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Posted: Dec 28, 2016
Review: Graphene could revolutionize photonic and opto-electronic devices
(Nanowerk News) The importance of graphene can hardly be overstated. Graphene is the thinnest material comprised of atoms. It is only one atomic layer thick and hence an almost ideal representation of a two-dimensional material in our three-dimensional world. It has unique physical properties, including extreme mechanical strength and large electrical and thermal conductivity.
Ever since the isolation of graphene with the "sticky-tape method" by Geim and Novoselov in 2004, for which they received the Nobel prize in 2010, research on graphene has increased dramatically.
According to an article by Andrew Plume in the September 2014 issue of Research Trends , publications on graphene have increased almost exponentially from about 100 in 2004 to almost 10,000 in 2013. During the past decade, graphene has also paved the way for the exploration of other two-dimensional materials such as the transition-metal dichalcogenides.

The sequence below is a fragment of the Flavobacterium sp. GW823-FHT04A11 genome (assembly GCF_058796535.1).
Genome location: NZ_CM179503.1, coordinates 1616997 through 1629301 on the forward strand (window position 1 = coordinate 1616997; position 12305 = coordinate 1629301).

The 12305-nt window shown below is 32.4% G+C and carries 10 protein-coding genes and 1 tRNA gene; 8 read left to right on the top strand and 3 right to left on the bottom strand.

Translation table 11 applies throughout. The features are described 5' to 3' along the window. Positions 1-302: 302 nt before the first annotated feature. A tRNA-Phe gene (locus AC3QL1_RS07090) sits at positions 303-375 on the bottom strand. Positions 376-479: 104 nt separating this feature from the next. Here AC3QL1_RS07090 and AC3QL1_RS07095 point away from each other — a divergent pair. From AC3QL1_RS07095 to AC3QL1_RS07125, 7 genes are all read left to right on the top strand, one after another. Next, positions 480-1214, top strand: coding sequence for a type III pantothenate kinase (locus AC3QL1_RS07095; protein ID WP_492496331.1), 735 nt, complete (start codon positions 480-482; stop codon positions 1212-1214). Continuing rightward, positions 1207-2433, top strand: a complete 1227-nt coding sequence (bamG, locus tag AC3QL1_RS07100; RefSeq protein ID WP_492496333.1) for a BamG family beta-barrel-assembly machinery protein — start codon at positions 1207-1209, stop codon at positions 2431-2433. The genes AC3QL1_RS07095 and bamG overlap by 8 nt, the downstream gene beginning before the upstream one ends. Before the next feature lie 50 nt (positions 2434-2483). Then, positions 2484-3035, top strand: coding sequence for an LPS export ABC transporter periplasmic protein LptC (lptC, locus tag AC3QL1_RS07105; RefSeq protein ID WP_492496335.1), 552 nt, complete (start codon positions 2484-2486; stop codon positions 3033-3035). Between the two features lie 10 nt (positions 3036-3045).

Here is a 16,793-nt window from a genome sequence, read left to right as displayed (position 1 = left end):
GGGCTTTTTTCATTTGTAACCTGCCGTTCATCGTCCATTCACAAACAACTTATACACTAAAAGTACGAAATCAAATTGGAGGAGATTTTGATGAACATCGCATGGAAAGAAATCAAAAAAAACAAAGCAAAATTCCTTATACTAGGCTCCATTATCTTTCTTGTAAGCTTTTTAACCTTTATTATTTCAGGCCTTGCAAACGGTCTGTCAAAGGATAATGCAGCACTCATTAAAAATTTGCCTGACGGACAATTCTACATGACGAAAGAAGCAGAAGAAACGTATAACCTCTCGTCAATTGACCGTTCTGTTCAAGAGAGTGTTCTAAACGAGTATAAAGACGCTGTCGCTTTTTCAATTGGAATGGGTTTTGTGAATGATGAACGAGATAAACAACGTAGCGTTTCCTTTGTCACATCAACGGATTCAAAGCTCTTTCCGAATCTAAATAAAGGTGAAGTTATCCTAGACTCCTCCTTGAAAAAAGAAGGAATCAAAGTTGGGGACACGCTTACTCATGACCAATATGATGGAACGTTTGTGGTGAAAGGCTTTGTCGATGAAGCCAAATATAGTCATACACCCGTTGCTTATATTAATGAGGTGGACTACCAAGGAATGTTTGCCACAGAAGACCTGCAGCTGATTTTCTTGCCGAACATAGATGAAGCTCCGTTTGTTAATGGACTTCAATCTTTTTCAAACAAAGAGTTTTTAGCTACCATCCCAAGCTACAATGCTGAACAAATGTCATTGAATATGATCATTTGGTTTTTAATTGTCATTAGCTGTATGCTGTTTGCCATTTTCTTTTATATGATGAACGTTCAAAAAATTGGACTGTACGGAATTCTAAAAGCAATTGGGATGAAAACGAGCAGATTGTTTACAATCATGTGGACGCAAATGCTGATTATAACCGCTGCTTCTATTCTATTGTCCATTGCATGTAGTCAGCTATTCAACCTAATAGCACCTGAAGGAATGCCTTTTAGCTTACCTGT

Optical Properties of Graphene, a book solely devoted to the optical properties of graphene, reviews the unique properties of graphene that hold great promise to revolutionize many photonic and opto-electronic devices.
Comprising thirteen chapters written by world-renowned researchers in this field, the book covers a wide range of optical aspects of graphene, ranging from fundamental quantum mechanical properties to opto-electronic device applications of graphene.
The chapters cover linear and nonlinear spectroscopy and optical response, including ultrafast pump-and-probe spectroscopy, terahertz spectroscopy, Raman spectroscopy, ultraviolet spectroscopy, with some chapters focusing on experiments and others on theory. They also cover examples of applications such as saturable absorbers, optical modulators and transparent electrodes.
For readers less familiar with graphene, an introductory tutorial has also been included in the book. The tutorial presents basic physical concepts of graphene at a graduate-student level. In particular, it covers the electronic bandstructure, optical matrix elements, interband polarization, and the absorption spectrum of graphene.